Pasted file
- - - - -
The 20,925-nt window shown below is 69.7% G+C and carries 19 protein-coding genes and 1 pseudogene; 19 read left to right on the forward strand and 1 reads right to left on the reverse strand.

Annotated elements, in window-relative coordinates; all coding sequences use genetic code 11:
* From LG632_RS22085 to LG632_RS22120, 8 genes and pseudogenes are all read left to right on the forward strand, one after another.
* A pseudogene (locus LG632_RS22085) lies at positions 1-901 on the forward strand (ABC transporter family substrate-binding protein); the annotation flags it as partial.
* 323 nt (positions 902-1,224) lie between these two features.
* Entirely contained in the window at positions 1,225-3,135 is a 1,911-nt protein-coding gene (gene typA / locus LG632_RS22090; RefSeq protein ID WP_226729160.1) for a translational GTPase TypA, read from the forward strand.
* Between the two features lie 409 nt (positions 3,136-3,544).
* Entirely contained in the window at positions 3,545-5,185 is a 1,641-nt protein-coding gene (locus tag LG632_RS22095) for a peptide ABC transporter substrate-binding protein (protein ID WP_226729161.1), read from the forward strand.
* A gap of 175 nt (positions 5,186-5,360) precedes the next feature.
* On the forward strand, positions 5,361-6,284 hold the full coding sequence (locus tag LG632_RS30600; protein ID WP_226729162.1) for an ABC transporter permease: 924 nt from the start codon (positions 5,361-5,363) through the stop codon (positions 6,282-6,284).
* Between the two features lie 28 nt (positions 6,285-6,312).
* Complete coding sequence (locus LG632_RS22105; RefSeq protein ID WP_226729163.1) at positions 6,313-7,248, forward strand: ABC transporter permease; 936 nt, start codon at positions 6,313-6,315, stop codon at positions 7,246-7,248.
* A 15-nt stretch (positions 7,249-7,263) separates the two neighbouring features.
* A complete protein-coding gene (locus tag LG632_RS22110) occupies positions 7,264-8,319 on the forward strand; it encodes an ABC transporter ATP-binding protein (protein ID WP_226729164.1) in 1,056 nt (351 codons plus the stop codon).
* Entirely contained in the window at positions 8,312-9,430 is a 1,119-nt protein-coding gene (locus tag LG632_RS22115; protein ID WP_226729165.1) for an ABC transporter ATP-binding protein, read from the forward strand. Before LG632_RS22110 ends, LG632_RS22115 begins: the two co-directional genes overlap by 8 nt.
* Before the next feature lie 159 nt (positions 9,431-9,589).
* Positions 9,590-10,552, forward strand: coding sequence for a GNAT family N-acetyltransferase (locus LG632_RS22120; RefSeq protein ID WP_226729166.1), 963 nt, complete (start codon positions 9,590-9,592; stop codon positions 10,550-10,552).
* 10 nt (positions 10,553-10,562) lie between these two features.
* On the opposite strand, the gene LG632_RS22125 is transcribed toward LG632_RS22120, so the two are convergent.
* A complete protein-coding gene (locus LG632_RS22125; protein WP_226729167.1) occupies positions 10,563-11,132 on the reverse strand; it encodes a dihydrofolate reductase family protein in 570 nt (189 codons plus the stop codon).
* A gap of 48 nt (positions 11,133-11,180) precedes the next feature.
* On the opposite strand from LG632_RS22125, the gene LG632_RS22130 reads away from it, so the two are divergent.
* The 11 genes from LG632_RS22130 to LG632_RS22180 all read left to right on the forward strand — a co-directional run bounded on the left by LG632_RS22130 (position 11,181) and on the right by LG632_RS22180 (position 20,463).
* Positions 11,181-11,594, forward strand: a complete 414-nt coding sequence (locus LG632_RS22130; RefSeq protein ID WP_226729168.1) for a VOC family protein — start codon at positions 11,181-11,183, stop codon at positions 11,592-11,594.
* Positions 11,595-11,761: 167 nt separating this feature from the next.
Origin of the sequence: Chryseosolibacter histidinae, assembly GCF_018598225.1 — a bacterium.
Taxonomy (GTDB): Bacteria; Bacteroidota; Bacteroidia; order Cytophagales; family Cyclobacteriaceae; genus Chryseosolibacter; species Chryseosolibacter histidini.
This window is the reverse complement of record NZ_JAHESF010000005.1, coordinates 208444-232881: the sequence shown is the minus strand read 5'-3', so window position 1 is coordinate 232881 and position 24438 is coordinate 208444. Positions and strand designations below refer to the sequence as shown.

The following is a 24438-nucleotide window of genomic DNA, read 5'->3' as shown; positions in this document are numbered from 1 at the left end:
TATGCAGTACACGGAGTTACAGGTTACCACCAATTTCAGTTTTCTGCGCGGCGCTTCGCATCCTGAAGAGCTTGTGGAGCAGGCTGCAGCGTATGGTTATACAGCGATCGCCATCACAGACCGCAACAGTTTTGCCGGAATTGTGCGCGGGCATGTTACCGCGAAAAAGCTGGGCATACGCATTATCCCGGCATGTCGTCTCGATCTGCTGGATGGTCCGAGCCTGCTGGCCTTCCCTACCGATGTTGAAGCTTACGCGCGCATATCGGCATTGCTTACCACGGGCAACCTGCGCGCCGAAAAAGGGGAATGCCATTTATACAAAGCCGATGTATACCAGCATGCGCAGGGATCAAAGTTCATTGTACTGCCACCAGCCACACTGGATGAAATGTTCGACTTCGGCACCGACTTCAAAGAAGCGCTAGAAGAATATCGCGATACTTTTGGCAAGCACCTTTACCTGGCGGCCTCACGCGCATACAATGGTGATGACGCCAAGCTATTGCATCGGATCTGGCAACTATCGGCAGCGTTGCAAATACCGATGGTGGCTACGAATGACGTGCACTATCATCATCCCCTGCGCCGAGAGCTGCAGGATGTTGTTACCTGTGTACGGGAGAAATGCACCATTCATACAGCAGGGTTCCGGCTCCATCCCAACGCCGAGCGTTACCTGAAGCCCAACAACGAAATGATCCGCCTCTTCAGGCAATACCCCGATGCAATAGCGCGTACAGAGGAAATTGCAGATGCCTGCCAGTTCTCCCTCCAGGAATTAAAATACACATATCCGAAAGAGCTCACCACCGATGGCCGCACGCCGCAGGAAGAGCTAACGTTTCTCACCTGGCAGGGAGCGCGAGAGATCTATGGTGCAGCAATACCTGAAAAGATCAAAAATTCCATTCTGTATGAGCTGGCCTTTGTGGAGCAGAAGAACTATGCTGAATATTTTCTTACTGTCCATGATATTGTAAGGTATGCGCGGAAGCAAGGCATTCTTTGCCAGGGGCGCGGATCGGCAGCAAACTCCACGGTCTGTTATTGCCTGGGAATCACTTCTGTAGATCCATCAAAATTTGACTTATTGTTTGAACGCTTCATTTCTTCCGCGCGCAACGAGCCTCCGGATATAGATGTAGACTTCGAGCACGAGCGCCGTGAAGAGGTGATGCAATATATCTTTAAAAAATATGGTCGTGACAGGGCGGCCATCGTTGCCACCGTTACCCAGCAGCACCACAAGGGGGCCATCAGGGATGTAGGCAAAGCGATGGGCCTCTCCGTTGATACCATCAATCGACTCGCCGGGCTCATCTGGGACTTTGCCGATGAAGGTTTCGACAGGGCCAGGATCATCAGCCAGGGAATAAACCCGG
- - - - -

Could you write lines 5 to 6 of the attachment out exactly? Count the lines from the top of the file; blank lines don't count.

* 323 nt (positions 902-1,224) lie between these two features.
* Entirely contained in the window at positions 1,225-3,135 is a 1,911-nt protein-coding gene (gene typA / locus LG632_RS22090; RefSeq protein ID WP_226729160.1) for a translational GTPase TypA, read from the forward strand.